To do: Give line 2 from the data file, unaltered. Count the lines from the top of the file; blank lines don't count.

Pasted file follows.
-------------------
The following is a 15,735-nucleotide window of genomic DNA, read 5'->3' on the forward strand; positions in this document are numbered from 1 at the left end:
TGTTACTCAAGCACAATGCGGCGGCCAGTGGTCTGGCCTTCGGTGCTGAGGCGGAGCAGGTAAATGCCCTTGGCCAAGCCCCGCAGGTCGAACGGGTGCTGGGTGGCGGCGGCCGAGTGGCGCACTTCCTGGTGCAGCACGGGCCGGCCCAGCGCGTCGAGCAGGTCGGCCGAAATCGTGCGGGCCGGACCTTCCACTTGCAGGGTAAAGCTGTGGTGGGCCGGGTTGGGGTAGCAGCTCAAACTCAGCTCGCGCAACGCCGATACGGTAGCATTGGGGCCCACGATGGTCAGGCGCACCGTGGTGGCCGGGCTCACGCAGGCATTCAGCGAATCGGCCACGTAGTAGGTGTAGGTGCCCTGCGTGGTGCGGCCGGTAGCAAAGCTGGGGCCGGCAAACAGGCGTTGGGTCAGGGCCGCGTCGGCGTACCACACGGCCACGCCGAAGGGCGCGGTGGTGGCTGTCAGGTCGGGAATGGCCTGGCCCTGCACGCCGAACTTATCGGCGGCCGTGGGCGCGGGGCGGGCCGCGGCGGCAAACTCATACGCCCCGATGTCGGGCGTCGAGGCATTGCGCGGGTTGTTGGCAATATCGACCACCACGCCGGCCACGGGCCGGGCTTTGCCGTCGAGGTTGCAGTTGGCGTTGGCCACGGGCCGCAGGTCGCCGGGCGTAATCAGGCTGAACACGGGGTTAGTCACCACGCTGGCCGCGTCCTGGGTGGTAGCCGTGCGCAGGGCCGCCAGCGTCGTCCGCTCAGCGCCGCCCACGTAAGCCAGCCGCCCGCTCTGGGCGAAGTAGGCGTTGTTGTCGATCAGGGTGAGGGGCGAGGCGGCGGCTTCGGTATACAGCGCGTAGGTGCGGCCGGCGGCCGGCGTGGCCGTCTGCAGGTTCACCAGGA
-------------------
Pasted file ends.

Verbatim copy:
TGTTACTCAAGCACAATGCGGCGGCCAGTGGTCTGGCCTTCGGTGCTGAGGCGGAGCAGGTAAATGCCCTTGGCCAAGCCCCGCAGGTCGAACGGGTGCTGGGTGGCGGCGGCCGAGTGGCGCACTTCCTGGTGCAGCACGGGCCGGCCCAGCGCGTCGAGCAGGTCGGCCGAAATCGTGCGGGCCGGACCTTCCACTTGCAGGGTAAAGCTGTGGTGGGCCGGGTTGGGGTAGCAGCTCAAACTCAGCTCGCGCAACGCCGATACGGTAGCATTGGGGCCCACGATGGTCAGGCGCACCGTGGTGGCCGGGCTCACGCAGGCATTCAGCGAATCGGCCACGTAGTAGGTGTAGGTGCCCTGCGTGGTGCGGCCGGTAGCAAAGCTGGGGCCGGCAAACAGGCGTTGGGTCAGGGCCGCGTCGGCGTACCACACGGCCACGCCGAAGGGCGCGGTGGTGGCTGTCAGGTCGGGAATGGCCTGGCCCTGCACGCCGAACTTATCGGCGGCCGTGGGCGCGGGGCGGGCCGCGGCGGCAAACTCATACGCCCCGATGTCGGGCGTCGAGGCATTGCGCGGGTTGTTGGCAATATCGACCACCACGCCGGCCACGGGCCGGGCTTTGCCGTCGAGGTTGCAGTTGGCGTTGGCCACGGGCCGCAGGTCGCCGGGCGTAATCAGGCTGAACACGGGGTTAGTCACCACGCTGGCCGCGTCCTGGGTGGTAGCCGTGCGCAGGGCCGCCAGCGTCGTCCGCTCAGCGCCGCCCACGTAAGCCAGCCGCCCGCTCTGGGCGAAGTAGGCGTTGTTGTCGATCAGGGTGAGGGGCGAGGCGGCGGCTTCGGTATACAGCGCGTAGGTGCGGCCGGCGGCCGGCGTGGCCGTCTGCAGGTTCACCAGGA